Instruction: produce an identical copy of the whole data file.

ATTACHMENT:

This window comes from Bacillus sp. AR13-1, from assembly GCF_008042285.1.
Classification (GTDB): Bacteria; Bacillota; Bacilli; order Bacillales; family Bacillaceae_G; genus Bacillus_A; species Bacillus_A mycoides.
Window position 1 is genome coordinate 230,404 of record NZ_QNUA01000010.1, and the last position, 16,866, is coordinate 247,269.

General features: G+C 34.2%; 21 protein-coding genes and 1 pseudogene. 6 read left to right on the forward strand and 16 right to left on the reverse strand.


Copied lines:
This window comes from Bacillus sp. AR13-1, from assembly GCF_008042285.1.
Classification (GTDB): Bacteria; Bacillota; Bacilli; order Bacillales; family Bacillaceae_G; genus Bacillus_A; species Bacillus_A mycoides.
Window position 1 is genome coordinate 230,404 of record NZ_QNUA01000010.1, and the last position, 16,866, is coordinate 247,269.

General features: G+C 34.2%; 21 protein-coding genes and 1 pseudogene. 6 read left to right on the forward strand and 16 right to left on the reverse strand.